It is 1933. As a beat-up truck travels down a road away from Arkansas, seven-year-old Molly May Dowden can only hope a better future awaits her parents in Thistleway, Oklahoma.They have no idea of what is about to come.
With their money safely tucked away in a mattress, the Dowdens feel hopeful as they pass through Oklahoma City. But their hopes for an improved life disintegrate a hundred miles further west when a dust storm swirls dangerously around their truck. Forced to take shelter inside a dingy cafe with a band of quirky strangers, the Dowdens soon realize that life in Oklahoma may not be as easy as they had hoped. After the family finally settles in their two-room workers' shanty, one hardship piles up after another as they battle spider bites, rancid water, strange rashes, loneliness, and death. Left with no choice but to bravely persevere through the never-ending drought and dust, Molly and her family soon discover a fortitude they never knew they had.
In this historical tale based on true events, a young girl embarks on a coming-ofage journey where she and her loved ones must nobly fight to survive the Great Depression and the Oklahoma Dust Bowl.
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The Dirty DaysA Young Girl's Journey to and from the Oklahoma Dust Bowl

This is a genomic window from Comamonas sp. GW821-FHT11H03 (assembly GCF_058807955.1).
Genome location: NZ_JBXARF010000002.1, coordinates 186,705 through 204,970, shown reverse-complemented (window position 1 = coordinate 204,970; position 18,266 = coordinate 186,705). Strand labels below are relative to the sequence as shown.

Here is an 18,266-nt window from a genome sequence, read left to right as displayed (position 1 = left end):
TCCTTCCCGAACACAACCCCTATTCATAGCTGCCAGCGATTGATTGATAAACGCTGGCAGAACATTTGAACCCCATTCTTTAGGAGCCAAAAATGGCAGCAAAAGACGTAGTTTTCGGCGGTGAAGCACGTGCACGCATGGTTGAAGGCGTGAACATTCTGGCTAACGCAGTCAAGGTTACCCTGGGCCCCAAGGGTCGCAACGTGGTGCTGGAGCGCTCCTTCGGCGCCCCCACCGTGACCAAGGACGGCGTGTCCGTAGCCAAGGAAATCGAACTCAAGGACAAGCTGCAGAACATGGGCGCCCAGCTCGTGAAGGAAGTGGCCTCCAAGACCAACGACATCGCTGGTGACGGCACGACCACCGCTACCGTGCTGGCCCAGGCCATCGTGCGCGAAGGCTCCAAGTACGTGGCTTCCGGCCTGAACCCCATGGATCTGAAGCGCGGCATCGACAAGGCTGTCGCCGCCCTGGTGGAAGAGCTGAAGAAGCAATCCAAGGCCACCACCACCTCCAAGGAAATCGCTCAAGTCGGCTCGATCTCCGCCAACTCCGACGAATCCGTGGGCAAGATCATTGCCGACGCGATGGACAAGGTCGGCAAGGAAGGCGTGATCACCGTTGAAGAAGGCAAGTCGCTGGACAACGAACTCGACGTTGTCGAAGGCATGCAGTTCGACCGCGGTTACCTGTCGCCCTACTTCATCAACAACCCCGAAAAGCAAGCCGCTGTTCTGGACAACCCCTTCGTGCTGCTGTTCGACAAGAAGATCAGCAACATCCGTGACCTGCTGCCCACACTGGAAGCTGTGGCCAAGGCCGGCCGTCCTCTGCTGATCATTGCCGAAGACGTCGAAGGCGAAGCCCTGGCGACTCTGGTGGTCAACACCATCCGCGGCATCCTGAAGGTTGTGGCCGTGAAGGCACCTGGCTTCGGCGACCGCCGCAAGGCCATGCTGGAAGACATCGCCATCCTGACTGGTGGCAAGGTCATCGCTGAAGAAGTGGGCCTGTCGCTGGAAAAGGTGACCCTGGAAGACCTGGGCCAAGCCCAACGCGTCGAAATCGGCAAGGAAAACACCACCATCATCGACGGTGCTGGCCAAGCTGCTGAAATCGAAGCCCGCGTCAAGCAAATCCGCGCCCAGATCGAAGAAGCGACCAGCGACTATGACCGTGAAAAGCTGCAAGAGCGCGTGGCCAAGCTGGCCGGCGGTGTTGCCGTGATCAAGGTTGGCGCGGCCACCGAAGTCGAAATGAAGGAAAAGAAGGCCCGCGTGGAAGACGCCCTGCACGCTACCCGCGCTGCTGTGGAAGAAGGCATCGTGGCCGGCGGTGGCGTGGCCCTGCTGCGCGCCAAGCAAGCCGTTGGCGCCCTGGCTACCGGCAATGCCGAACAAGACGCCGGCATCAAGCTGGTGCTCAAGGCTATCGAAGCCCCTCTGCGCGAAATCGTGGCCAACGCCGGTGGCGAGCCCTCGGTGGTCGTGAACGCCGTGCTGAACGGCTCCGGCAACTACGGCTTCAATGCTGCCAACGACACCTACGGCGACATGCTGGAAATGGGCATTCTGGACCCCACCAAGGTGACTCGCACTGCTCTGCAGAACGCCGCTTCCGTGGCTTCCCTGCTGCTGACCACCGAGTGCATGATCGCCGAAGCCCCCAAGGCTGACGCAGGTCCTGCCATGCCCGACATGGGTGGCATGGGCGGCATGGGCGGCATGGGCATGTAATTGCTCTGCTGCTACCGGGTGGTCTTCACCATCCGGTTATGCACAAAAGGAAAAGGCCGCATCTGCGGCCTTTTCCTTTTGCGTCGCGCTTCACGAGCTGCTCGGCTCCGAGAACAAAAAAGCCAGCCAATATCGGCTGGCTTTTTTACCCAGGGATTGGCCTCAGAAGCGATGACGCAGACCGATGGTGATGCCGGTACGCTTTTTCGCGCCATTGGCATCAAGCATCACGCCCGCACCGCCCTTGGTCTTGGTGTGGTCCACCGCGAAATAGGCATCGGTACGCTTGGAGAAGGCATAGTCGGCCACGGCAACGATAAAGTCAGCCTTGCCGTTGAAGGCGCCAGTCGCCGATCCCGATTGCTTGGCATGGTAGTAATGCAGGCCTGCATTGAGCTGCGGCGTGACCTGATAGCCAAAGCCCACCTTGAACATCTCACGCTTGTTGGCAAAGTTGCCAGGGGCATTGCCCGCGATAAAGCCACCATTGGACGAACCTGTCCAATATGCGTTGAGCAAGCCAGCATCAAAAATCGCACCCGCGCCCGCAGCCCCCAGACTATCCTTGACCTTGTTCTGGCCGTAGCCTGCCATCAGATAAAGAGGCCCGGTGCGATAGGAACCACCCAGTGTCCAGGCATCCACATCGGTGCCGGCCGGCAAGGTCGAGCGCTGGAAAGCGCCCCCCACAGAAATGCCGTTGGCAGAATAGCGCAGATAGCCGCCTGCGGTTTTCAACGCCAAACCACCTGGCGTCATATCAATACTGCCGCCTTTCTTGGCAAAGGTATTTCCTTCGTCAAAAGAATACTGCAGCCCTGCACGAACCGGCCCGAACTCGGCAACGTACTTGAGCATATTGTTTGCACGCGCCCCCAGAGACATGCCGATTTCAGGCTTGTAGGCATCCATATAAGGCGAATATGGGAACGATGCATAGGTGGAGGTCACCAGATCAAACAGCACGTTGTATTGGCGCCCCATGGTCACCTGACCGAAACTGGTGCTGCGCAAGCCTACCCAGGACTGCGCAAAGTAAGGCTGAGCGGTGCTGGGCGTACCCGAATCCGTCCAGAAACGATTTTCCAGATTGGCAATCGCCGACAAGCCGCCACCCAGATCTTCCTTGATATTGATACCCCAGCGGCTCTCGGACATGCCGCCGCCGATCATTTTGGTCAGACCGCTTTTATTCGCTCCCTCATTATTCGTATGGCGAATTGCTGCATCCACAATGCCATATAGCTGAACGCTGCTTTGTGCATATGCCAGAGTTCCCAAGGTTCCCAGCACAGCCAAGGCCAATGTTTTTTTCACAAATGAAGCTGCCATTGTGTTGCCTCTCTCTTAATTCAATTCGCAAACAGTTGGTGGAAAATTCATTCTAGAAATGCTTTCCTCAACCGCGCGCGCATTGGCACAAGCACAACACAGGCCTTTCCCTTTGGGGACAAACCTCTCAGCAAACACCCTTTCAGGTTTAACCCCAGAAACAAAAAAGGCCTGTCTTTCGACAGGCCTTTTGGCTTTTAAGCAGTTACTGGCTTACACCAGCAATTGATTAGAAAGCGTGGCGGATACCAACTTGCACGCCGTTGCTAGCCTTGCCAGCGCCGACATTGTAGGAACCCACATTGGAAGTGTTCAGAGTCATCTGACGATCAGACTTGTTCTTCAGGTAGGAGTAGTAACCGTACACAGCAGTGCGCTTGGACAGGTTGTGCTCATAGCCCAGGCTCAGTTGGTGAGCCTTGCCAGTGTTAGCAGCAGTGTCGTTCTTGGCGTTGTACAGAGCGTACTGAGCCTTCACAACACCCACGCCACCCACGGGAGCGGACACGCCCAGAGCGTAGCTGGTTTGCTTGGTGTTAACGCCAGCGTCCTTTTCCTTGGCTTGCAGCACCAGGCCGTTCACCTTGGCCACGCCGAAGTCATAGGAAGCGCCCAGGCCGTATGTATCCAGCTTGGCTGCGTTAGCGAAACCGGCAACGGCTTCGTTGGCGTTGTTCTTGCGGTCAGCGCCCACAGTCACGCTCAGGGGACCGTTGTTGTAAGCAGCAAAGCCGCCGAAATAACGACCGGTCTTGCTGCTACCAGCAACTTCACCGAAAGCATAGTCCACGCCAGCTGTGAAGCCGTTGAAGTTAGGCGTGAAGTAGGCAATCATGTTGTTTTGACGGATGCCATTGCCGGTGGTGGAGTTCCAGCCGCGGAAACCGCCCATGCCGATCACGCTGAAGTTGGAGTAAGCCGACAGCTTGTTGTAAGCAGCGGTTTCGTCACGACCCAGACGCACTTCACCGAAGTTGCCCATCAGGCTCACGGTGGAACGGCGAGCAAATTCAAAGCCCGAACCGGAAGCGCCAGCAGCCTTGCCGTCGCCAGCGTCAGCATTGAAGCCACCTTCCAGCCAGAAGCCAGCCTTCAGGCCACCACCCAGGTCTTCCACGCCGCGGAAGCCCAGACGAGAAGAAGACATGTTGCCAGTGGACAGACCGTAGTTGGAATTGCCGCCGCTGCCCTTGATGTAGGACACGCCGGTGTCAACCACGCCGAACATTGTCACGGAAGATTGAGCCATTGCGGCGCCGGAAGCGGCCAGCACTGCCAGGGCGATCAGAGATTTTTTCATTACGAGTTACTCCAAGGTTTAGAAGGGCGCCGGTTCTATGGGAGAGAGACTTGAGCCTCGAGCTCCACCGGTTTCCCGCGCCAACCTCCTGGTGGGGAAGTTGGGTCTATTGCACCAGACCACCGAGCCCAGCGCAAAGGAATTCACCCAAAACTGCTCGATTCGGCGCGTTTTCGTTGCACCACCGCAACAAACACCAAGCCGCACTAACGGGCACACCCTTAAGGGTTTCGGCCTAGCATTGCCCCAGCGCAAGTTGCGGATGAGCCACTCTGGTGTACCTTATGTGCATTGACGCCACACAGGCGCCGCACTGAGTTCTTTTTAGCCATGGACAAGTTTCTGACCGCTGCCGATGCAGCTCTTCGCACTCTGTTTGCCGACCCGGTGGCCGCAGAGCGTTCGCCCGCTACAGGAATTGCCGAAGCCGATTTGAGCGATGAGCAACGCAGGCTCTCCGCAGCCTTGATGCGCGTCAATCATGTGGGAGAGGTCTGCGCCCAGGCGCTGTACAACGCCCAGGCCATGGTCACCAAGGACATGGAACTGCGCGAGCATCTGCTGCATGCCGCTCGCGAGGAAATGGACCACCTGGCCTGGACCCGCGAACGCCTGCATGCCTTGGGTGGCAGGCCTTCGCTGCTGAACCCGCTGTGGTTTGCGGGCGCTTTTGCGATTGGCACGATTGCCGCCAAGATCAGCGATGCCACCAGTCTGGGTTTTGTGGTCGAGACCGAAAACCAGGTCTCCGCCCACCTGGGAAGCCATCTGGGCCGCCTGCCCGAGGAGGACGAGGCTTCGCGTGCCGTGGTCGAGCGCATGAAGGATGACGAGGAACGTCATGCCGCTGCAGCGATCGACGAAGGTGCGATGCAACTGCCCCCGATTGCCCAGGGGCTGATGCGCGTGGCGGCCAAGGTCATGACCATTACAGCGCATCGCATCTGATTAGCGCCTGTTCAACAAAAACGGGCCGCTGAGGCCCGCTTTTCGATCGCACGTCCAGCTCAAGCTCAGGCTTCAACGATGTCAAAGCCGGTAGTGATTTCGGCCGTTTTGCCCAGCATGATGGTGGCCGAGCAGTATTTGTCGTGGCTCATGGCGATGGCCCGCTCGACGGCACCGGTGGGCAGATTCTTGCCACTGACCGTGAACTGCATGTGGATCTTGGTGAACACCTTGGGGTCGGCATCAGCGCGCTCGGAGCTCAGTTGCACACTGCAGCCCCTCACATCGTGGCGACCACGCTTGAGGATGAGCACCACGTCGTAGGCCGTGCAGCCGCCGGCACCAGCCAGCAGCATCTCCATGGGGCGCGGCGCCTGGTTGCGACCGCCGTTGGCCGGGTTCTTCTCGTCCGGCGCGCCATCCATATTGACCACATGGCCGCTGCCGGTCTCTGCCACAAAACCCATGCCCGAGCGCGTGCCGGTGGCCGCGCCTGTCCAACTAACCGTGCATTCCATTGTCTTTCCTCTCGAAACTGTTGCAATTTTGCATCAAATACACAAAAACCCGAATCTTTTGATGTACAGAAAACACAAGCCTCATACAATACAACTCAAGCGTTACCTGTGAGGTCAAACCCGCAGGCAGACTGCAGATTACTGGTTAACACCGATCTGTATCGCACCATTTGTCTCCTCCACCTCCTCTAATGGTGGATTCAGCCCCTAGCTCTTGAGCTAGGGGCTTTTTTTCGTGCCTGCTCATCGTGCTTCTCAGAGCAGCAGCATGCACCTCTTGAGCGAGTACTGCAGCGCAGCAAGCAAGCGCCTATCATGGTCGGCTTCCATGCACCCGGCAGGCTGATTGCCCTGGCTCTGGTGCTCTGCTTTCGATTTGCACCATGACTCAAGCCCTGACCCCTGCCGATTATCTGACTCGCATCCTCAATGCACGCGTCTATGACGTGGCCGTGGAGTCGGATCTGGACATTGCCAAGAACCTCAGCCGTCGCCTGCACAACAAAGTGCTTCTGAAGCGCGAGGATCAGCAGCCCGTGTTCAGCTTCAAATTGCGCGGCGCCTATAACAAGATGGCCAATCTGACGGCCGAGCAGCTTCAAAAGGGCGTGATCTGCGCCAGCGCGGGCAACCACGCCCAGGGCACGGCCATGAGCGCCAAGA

By Norma Welty
iUniverse, Inc.Copyright © 2012 Norma Welty
All right reserved.
Chapter OneIt was moving day! Mother was not entirely happy, and only a few hours before she had said to me, "It's an ambitious plan for such hard times. Pulling up stakes here and all and moving on to Oklahoma. Oh, I pray about it considerably."
Still, excitement was in the air, and my own earlier twinge of anxiety about moving from our home in Arkansas vanished. Mother also tried to do her part in propelling the excitement. She glanced mischievously at Daddy while softly singing "My Old Kentucky Home," changing the lyrics to Arkansas. Daddy almost skipped as he moved about, even when Maribelle, his youthful step-grandmother, stopped over to say good-bye.
Mother, Daddy, and I scurried about packing the back of the old truck with our possessions piled high above the sideboard extensions Daddy had built himself. He grinned and said, "Hey, Molly May Dowden, my nearly seven-year-old, make yourself useful and keep this here rope from tangling up while I tie our stuff down so's it won't fall off once we get on the road." He soon finished securing our belongings, and we were quickly on our way.